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Singapore familial adenomatous polyposis (FAP) patients with classical adenomatous polyposis but undetectable APC mutations have accelerated cancer progression.
Am J Gastroenterol. 2006 Dec; 101(12):2810-7.AJ

Abstract

OBJECTIVES

Germline mutation in adenomatous polyposis coli (APC) is detected in up to 80% of familial adenomatous polyposis (FAP) patients worldwide. In this study, we evaluated clinical features and APC mutations of Singapore FAP patients and contrasted genotype-phenotype correlation with Caucasians from other regions of the world and between FAP patients with and without detectable APC mutations.

METHODS

We screened 242 members from 57 unrelated FAP families using a combination of cDNA protein truncation test, multiplex ligation-dependent probe amplification, and differential expression techniques.

RESULTS

APC germline mutations were detected in 50 families. In contrast to Caucasians, fundic gland polyposis in Singapore patients was associated with APC mutations throughout the coding region and osteomas were also not confined to codon 767-1573. There was also no FAP-associated hepatoblastoma or medullablastoma. APC mutation-negative patients from four families with mixed (adenomatous/hyperplastic/atypical juvenile) polyps were subsequently reclassified as hereditary mixed polyposis syndrome (HMPS) patients. APC mutation-negative patients with classical adenomatous polyposis were negative for MYH, beta-catenin, and Axin 1 mutations. These patients had a significantly older age at diagnosis (P < 0.001) and more colorectal cancers (P= 0.017) than patients with APC mutations.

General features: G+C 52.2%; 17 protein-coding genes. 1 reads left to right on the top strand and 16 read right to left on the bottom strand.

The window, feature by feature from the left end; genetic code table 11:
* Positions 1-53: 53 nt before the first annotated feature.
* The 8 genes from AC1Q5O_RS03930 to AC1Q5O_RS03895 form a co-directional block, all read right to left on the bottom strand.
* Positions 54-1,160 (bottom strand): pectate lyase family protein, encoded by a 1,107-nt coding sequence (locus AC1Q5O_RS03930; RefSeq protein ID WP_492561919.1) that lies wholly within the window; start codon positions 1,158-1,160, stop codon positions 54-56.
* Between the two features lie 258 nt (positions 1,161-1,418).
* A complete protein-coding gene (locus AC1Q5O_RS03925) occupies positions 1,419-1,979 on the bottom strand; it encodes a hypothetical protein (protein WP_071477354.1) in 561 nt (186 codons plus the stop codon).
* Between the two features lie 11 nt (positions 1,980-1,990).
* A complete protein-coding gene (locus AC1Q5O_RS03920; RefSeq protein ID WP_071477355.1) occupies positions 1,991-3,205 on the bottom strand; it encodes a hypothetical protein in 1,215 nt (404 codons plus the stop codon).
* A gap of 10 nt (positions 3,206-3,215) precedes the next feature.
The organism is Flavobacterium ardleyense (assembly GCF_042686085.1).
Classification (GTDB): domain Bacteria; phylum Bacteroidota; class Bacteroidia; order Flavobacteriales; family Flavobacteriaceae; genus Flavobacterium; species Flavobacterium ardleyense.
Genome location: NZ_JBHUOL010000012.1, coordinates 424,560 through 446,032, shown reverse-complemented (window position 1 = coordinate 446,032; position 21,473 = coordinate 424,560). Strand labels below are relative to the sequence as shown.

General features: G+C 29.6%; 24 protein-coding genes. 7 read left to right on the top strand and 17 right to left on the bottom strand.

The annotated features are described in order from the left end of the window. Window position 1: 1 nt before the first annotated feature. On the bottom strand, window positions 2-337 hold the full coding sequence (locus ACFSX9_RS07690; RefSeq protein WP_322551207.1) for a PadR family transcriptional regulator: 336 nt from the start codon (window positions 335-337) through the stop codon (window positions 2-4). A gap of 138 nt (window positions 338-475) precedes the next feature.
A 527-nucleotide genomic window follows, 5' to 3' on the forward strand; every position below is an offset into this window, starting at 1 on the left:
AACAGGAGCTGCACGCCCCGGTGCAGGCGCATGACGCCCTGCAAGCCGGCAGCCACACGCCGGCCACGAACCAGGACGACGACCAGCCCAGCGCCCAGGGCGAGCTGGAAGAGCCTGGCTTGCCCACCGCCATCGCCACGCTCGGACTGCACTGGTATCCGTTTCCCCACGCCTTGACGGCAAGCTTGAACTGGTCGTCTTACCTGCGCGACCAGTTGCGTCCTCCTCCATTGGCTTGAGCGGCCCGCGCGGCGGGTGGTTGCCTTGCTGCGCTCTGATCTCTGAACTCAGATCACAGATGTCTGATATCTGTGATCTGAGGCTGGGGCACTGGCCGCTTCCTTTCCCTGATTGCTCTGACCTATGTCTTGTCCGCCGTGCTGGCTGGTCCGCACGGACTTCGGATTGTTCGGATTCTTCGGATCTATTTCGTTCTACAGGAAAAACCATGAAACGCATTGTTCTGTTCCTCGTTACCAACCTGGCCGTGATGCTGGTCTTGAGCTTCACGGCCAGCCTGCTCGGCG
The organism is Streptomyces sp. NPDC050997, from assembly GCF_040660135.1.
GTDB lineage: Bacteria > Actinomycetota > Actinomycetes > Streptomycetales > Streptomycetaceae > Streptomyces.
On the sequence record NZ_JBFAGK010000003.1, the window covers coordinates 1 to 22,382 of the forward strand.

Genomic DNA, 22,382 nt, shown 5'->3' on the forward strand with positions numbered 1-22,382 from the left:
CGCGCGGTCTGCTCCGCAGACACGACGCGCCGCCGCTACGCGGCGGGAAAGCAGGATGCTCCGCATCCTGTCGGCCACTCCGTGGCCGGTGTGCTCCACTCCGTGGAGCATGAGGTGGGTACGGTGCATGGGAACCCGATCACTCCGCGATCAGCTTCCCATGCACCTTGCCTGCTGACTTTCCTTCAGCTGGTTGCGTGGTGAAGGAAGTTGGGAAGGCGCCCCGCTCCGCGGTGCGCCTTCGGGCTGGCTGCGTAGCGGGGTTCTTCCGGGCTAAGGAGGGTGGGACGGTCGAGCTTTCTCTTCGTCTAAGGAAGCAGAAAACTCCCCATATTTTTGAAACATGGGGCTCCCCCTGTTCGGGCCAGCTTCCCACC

CONCLUSIONS

We achieved a 94% (50/53) APC mutation detection rate via a combination of techniques, suggesting that the current detection rate is probably not exhaustive. Singapore patients have some features similar to and other features distinct from Caucasians. Furthermore, APC mutation-negative patients have accelerated cancer progression that merits closer surveillance.

Authors+Show Affiliations

Department of Colorectal Surgery, Singapore General Hospital, Singapore.No affiliation info availableNo affiliation info availableNo affiliation info availableNo affiliation info available

Pub Type(s)

Journal Article
Research Support, Non-U.S. Gov't

Language

eng

PubMed ID

17026565

Citation

Cao, Xia, et al. "Singapore Familial Adenomatous Polyposis (FAP) Patients With Classical Adenomatous Polyposis but Undetectable APC Mutations Have Accelerated Cancer Progression." The American Journal of Gastroenterology, vol. 101, no. 12, 2006, pp. 2810-7.
Cao X, Hong Y, Eu KW, et al. Singapore familial adenomatous polyposis (FAP) patients with classical adenomatous polyposis but undetectable APC mutations have accelerated cancer progression. Am J Gastroenterol. 2006;101(12):2810-7.